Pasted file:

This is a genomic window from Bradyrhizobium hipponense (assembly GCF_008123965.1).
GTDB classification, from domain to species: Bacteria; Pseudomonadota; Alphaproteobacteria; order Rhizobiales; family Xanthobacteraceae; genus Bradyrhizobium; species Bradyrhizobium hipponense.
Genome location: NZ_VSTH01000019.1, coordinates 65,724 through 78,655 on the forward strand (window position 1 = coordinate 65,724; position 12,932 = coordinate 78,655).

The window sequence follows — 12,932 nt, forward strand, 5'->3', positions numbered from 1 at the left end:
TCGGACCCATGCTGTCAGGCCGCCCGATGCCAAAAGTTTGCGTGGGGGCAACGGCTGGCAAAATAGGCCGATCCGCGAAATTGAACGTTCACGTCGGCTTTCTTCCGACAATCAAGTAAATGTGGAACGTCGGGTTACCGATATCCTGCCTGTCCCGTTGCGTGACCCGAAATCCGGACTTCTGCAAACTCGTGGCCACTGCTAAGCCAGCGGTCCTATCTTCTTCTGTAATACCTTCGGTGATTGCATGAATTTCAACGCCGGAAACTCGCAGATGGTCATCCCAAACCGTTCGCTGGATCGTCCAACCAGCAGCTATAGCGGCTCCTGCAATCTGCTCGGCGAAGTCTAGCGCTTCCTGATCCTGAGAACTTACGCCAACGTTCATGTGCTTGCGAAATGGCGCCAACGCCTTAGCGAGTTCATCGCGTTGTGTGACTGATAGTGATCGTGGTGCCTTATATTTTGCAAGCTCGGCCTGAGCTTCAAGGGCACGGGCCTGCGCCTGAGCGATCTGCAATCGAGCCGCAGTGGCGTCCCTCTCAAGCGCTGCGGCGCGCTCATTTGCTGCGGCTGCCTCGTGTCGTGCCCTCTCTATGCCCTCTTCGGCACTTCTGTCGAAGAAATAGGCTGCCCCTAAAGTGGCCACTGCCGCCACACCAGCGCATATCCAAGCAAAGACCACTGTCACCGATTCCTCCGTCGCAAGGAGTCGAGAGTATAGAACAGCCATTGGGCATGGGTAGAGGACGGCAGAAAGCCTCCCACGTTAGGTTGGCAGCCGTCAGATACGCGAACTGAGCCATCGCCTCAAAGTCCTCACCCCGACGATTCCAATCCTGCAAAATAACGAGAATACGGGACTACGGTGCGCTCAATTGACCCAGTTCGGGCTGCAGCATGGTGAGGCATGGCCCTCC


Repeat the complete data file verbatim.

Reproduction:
This is a genomic window from Bradyrhizobium hipponense (assembly GCF_008123965.1).
GTDB classification, from domain to species: Bacteria; Pseudomonadota; Alphaproteobacteria; order Rhizobiales; family Xanthobacteraceae; genus Bradyrhizobium; species Bradyrhizobium hipponense.
Genome location: NZ_VSTH01000019.1, coordinates 65,724 through 78,655 on the forward strand (window position 1 = coordinate 65,724; position 12,932 = coordinate 78,655).

The window sequence follows — 12,932 nt, forward strand, 5'->3', positions numbered from 1 at the left end:
TCGGACCCATGCTGTCAGGCCGCCCGATGCCAAAAGTTTGCGTGGGGGCAACGGCTGGCAAAATAGGCCGATCCGCGAAATTGAACGTTCACGTCGGCTTTCTTCCGACAATCAAGTAAATGTGGAACGTCGGGTTACCGATATCCTGCCTGTCCCGTTGCGTGACCCGAAATCCGGACTTCTGCAAACTCGTGGCCACTGCTAAGCCAGCGGTCCTATCTTCTTCTGTAATACCTTCGGTGATTGCATGAATTTCAACGCCGGAAACTCGCAGATGGTCATCCCAAACCGTTCGCTGGATCGTCCAACCAGCAGCTATAGCGGCTCCTGCAATCTGCTCGGCGAAGTCTAGCGCTTCCTGATCCTGAGAACTTACGCCAACGTTCATGTGCTTGCGAAATGGCGCCAACGCCTTAGCGAGTTCATCGCGTTGTGTGACTGATAGTGATCGTGGTGCCTTATATTTTGCAAGCTCGGCCTGAGCTTCAAGGGCACGGGCCTGCGCCTGAGCGATCTGCAATCGAGCCGCAGTGGCGTCCCTCTCAAGCGCTGCGGCGCGCTCATTTGCTGCGGCTGCCTCGTGTCGTGCCCTCTCTATGCCCTCTTCGGCACTTCTGTCGAAGAAATAGGCTGCCCCTAAAGTGGCCACTGCCGCCACACCAGCGCATATCCAAGCAAAGACCACTGTCACCGATTCCTCCGTCGCAAGGAGTCGAGAGTATAGAACAGCCATTGGGCATGGGTAGAGGACGGCAGAAAGCCTCCCACGTTAGGTTGGCAGCCGTCAGATACGCGAACTGAGCCATCGCCTCAAAGTCCTCACCCCGACGATTCCAATCCTGCAAAATAACGAGAATACGGGACTACGGTGCGCTCAATTGACCCAGTTCGGGCTGCAGCATGGTGAGGCATGGCCCTCC